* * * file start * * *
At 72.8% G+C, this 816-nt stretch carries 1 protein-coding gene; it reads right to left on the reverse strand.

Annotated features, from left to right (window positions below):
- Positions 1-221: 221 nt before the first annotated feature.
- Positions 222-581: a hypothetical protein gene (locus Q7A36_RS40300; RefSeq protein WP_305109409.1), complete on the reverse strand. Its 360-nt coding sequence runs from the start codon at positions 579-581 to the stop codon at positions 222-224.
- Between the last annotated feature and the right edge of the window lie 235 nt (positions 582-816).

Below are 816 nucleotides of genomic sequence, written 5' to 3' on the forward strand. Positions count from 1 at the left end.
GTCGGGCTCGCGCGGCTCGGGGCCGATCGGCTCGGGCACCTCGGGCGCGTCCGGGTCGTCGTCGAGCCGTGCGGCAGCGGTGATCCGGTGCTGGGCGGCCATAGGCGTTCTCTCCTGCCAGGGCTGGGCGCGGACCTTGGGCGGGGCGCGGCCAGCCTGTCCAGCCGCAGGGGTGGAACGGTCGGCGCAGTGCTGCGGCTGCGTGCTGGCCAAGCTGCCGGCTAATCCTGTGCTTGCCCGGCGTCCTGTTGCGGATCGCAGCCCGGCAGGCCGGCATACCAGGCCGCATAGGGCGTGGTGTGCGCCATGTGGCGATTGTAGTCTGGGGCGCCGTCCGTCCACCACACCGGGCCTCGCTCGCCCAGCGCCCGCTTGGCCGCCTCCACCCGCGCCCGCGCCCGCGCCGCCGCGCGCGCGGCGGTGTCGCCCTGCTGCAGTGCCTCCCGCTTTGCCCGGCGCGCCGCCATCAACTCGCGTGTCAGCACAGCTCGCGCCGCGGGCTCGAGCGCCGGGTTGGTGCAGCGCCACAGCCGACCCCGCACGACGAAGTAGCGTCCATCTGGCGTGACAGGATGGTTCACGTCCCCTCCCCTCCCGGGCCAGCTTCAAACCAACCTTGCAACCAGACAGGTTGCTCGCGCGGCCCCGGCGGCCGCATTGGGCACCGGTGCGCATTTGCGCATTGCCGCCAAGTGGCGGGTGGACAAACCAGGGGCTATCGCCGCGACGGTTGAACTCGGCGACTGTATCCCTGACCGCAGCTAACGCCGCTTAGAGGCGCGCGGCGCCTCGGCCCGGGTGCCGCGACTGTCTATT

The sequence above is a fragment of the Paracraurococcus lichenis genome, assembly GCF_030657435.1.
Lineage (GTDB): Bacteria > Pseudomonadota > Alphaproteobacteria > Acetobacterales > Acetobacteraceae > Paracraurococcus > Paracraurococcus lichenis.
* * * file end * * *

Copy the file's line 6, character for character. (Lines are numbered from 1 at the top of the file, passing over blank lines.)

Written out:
Below are 816 nucleotides of genomic sequence, written 5' to 3' on the forward strand. Positions count from 1 at the left end.